We test BFGoodrich’s new offroad tyre in South Africa
Let’s be honest, tyres aren’t sexy. They might be arguably the most vital component in your vehicle -– seeing as they provide the sole contact point between it and terra firma -– yet they’re probably not something you devote a whole lot of thought to.
On the face of it, they’re just round black rubber hoops with a tread pattern running around their outer circumference, and an assortment of numbers and letters stamped on their sidewalls. However, delve a little deeper and you’ll see that the modern tyre is actually quite a complex entity.
Contemporary tyres have many layers in their construction, and reinforcing materials such as Kevlar and steel are used to provide the requisite strength and firmness required to withstand the pounding they receive over their lifespan.
When the tyre in question is designed for off-road use, the challenge for the manufacturer becomes that much more complex, as not only must said doughnut deliver high levels of traction across mud, sand and rocks, it also has to repel the assault of sticks, sharp stones and other nasties -– that, too, with inflation levels of just 12-16 psi when dune-bashing or rock-crawling.
To find out more about the subject, this DriveArabia.com correspondent travelled to the Gerotek test track on the outskirts of the South African capital of Pretoria, where BFGoodrich is hosting the regional launch of its new All-Terrain T/A KO2 tyre.
Although owned by French giant Michelin, BFGoodrich is an all-American company that forged its reputation from the 1970s onwards through dominating punishing endurance events such as the Baja 1000 race in California and the Dakar Rally.
If you’ve been anywhere near the desert, you’ll have noticed All-Terrain T/A tyres affixed to all manner of vehicles, ranging from Jeep Wranglers to Toyota Land Cruisers. They’re one of the default choices for off-road junkies, but that doesn’t mean there wasn’t room for improvement.
The key upgrades to the KO2 vis-à-vis its predecessor include 4.5mm of extra reinforcement on the sidewalls, which is claimed to make them far more puncture-resistant in tough conditions. Helping in this regard is a ‘deflection design’ tread pattern on the outer edges, and it’s designed to do exactly that -– deflect foreign objects away from the tyre.
There are also triangular-shaped ‘stone ejectors’ spread across to the tread to minimise the odds of stones getting wedged in the grooves. In addition, you’ll notice ‘Side-Biter’ lugs in the sidewall to improve traction in mud and rocks. Meanwhile, ‘mud buster bars’ in the shoulder help release compacted mud for better traction in soft soil.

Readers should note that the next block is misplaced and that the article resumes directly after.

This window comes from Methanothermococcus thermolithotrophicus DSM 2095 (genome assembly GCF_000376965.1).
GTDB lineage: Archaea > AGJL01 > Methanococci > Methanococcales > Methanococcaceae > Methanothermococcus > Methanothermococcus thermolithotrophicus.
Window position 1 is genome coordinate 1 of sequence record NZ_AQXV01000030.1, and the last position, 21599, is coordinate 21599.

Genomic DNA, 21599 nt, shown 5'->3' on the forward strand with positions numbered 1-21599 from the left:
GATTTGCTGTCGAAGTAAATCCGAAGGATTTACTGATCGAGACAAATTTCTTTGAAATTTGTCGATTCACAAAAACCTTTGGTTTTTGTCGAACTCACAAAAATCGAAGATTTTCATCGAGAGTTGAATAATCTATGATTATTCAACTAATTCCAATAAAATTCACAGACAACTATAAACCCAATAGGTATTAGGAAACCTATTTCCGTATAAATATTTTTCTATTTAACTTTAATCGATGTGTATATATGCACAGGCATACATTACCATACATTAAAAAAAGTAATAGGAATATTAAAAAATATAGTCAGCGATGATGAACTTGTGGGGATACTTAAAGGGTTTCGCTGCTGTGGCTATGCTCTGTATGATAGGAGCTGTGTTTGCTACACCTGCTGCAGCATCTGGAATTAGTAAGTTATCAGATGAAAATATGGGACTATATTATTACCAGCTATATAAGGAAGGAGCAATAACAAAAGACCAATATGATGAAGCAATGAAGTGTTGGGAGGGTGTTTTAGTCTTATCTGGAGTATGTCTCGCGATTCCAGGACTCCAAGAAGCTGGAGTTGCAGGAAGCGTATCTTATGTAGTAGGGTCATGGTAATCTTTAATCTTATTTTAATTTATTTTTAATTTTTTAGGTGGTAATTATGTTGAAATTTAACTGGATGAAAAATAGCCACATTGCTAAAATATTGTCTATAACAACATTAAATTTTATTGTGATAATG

BFGoodrich claims the KO2 offers twice the tread life of its predecessor on gravel, and 15% more durability on tarmac, in addition to providing greater resistance to sidewall damage and splits.
Now, for us to form a meaningful conclusion, we’d ideally need to drive across a particular section of tarmac, gravel, dunes, mud, etc with the KO2 fitted, and then repeat the process with the same vehicle fitted with competitors’ tyres. We don’t have that opportunity today, but it’s still interesting to glean just how much abuse a modern all-terrain tyre can withstand without any ill effects –- none that are visible or tangible, anyway.
The Gerotek facility is used primarily for testing of military vehicles, and it has an assortment of off-road trails (some of which are concreted for repeatability of tests), a high-speed bowl, a skidpan and various other ramps and obstacles.
We’re using vehicles such as the Nissan Navara, Isuzu KB and Chevrolet Trailblazer across soft soil and rocky terrain, and there’s even a slalom exercise on tarmac. What I can confirm is that none of the vehicles manages to get stuck, and nor are there any punctures. Would the outcome have been the same had the vehicles been fitted with Goodyears, Coopers, Bridgestones, Yokohamas or Hankooks? Quite possibly. In fact, more than likely.
There’s no scope for head-to-head comparison today, but what does prove particularly enlightening and enjoyable is a high-speed, off-road taxi ride in a Dakar-spec, V8-powered Nissan Navara piloted by veteran racer Terence Marsh. The vehicle is fully set up for Dakar race duties, with the sole exception of the tyres, which are standard, off-the-shelf, All-Terrain KO2s.
The latter fact doesn’t deter Marsh from flinging the raucous Navara across the narrow, winding gravel track at a mind-boggling rate of knots, and he later tells me (and I believe him, despite the fact that I have a pretty keen B.S. detector) that there have been no punctures even after 400 laps of the tortuous 6 km track.
This is an impressive feat, but the true test for the new All-Terrain T/A KO2 will come in the hands of the actual owners and off-road fleet operators who fit these tyres to their own vehicles and use them on a day-to-day basis.
They now have the opportunity to do exactly that, as the KO2 range has just landed in Middle East tyre outlets, with 30 dimensions catering to a wide range of models from Toyota, Nissan, GM, Jeep and various others. An additional 12 dimensions will be added over the coming months.
Photos by Michelin/BFGoodrich.